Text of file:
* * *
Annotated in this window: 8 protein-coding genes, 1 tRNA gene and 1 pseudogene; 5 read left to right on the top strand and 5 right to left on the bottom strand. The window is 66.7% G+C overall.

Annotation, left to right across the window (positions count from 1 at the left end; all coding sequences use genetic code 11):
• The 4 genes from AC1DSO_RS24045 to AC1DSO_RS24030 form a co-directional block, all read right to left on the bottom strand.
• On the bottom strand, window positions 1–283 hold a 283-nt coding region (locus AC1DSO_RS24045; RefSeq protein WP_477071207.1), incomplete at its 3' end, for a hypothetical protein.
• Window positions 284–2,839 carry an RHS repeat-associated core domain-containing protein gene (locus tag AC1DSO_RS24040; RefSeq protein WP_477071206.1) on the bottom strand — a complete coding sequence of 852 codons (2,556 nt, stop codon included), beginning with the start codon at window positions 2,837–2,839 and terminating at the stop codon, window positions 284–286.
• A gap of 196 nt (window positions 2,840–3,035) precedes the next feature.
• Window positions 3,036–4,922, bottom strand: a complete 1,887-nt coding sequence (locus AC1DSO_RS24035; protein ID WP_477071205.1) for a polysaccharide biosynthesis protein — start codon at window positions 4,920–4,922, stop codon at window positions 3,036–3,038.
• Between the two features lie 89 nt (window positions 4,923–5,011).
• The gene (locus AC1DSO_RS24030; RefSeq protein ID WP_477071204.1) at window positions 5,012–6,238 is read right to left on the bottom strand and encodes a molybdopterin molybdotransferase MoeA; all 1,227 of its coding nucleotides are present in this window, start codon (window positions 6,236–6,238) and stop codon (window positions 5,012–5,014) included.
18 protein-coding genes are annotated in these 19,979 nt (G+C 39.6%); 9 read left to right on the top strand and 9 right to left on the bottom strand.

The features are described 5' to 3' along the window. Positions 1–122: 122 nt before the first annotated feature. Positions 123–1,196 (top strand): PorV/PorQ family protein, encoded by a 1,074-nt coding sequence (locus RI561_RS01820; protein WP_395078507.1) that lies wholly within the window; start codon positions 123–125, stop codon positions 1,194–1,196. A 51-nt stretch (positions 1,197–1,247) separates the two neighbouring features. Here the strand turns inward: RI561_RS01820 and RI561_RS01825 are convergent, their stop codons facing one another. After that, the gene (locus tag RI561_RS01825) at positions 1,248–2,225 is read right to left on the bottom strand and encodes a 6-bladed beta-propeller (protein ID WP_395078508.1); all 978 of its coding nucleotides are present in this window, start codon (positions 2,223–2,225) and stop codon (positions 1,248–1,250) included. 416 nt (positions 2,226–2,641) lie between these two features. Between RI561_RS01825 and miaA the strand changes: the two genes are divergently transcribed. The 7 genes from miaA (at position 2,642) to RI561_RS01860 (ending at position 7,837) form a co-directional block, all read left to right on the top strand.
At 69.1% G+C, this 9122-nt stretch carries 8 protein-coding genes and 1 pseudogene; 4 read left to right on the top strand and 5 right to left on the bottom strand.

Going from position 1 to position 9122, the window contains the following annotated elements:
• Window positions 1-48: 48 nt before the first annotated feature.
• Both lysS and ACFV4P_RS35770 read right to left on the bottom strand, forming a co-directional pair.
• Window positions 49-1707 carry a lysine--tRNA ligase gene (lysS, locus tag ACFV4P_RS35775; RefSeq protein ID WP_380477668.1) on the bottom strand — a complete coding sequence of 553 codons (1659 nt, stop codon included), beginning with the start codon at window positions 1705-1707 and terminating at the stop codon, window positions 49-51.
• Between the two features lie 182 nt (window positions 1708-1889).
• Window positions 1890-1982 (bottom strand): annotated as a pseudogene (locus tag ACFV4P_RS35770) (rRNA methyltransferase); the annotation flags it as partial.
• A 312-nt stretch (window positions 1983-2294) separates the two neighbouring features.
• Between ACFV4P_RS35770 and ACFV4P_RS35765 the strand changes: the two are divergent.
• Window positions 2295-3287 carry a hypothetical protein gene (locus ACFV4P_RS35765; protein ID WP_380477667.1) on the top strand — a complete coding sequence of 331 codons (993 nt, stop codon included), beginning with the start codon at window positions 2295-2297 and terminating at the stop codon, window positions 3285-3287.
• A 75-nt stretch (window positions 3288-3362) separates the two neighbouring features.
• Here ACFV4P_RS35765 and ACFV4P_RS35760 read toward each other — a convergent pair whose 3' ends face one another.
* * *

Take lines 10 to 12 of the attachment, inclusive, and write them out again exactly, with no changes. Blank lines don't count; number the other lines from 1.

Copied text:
18 protein-coding genes are annotated in these 19,979 nt (G+C 39.6%); 9 read left to right on the top strand and 9 right to left on the bottom strand.

The features are described 5' to 3' along the window. Positions 1–122: 122 nt before the first annotated feature. Positions 123–1,196 (top strand): PorV/PorQ family protein, encoded by a 1,074-nt coding sequence (locus RI561_RS01820; protein WP_395078507.1) that lies wholly within the window; start codon positions 123–125, stop codon positions 1,194–1,196. A 51-nt stretch (positions 1,197–1,247) separates the two neighbouring features. Here the strand turns inward: RI561_RS01820 and RI561_RS01825 are convergent, their stop codons facing one another. After that, the gene (locus tag RI561_RS01825) at positions 1,248–2,225 is read right to left on the bottom strand and encodes a 6-bladed beta-propeller (protein ID WP_395078508.1); all 978 of its coding nucleotides are present in this window, start codon (positions 2,223–2,225) and stop codon (positions 1,248–1,250) included. 416 nt (positions 2,226–2,641) lie between these two features. Between RI561_RS01825 and miaA the strand changes: the two genes are divergently transcribed. The 7 genes from miaA (at position 2,642) to RI561_RS01860 (ending at position 7,837) form a co-directional block, all read left to right on the top strand.
At 69.1% G+C, this 9122-nt stretch carries 8 protein-coding genes and 1 pseudogene; 4 read left to right on the top strand and 5 right to left on the bottom strand.